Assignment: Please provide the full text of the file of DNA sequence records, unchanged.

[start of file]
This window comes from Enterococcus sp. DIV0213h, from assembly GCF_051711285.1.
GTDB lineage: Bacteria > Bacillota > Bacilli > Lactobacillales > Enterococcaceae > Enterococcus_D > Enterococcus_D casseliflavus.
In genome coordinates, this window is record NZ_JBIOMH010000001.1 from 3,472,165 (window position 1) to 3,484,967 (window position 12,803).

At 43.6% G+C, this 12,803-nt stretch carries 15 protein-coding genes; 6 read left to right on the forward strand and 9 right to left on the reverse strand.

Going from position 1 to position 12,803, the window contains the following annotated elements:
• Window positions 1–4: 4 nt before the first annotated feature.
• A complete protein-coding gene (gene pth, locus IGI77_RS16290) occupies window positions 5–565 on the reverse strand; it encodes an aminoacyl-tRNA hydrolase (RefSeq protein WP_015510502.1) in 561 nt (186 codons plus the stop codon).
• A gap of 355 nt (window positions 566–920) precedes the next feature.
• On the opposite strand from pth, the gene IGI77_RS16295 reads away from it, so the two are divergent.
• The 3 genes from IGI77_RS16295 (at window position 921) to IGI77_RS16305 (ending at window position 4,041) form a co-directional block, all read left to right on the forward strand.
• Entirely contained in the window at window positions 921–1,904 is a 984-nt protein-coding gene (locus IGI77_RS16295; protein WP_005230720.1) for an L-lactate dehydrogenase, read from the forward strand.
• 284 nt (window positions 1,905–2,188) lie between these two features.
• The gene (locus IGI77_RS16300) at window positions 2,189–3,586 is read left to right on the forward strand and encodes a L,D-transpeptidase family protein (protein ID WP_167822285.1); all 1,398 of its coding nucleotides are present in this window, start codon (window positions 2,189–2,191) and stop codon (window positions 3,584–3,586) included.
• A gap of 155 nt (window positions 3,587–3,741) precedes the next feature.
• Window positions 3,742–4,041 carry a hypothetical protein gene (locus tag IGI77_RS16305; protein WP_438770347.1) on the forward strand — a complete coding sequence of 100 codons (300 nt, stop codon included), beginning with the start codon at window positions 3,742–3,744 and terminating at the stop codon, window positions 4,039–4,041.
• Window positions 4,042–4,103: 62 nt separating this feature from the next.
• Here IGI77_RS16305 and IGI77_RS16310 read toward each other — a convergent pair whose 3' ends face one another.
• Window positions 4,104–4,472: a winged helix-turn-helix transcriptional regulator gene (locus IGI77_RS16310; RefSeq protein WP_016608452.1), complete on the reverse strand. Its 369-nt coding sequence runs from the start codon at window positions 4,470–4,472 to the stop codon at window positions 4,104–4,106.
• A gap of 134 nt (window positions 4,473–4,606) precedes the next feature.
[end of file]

This window comes from Enterococcus sp. DIV0213h, from assembly GCF_051711285.1.
GTDB lineage: Bacteria > Bacillota > Bacilli > Lactobacillales > Enterococcaceae > Enterococcus_D > Enterococcus_D casseliflavus.
In genome coordinates, this window is record NZ_JBIOMH010000001.1 from 3,472,165 (window position 1) to 3,484,967 (window position 12,803).

At 43.6% G+C, this 12,803-nt stretch carries 15 protein-coding genes; 6 read left to right on the forward strand and 9 right to left on the reverse strand.

Going from position 1 to position 12,803, the window contains the following annotated elements:
• Window positions 1–4: 4 nt before the first annotated feature.
• A complete protein-coding gene (gene pth, locus IGI77_RS16290) occupies window positions 5–565 on the reverse strand; it encodes an aminoacyl-tRNA hydrolase (RefSeq protein WP_015510502.1) in 561 nt (186 codons plus the stop codon).
• A gap of 355 nt (window positions 566–920) precedes the next feature.
• On the opposite strand from pth, the gene IGI77_RS16295 reads away from it, so the two are divergent.
• The 3 genes from IGI77_RS16295 (at window position 921) to IGI77_RS16305 (ending at window position 4,041) form a co-directional block, all read left to right on the forward strand.
• Entirely contained in the window at window positions 921–1,904 is a 984-nt protein-coding gene (locus IGI77_RS16295; protein WP_005230720.1) for an L-lactate dehydrogenase, read from the forward strand.
• 284 nt (window positions 1,905–2,188) lie between these two features.
• The gene (locus IGI77_RS16300) at window positions 2,189–3,586 is read left to right on the forward strand and encodes a L,D-transpeptidase family protein (protein ID WP_167822285.1); all 1,398 of its coding nucleotides are present in this window, start codon (window positions 2,189–2,191) and stop codon (window positions 3,584–3,586) included.
• A gap of 155 nt (window positions 3,587–3,741) precedes the next feature.
• Window positions 3,742–4,041 carry a hypothetical protein gene (locus tag IGI77_RS16305; protein WP_438770347.1) on the forward strand — a complete coding sequence of 100 codons (300 nt, stop codon included), beginning with the start codon at window positions 3,742–3,744 and terminating at the stop codon, window positions 4,039–4,041.
• Window positions 4,042–4,103: 62 nt separating this feature from the next.
• Here IGI77_RS16305 and IGI77_RS16310 read toward each other — a convergent pair whose 3' ends face one another.
• Window positions 4,104–4,472: a winged helix-turn-helix transcriptional regulator gene (locus IGI77_RS16310; RefSeq protein WP_016608452.1), complete on the reverse strand. Its 369-nt coding sequence runs from the start codon at window positions 4,470–4,472 to the stop codon at window positions 4,104–4,106.
• A gap of 134 nt (window positions 4,473–4,606) precedes the next feature.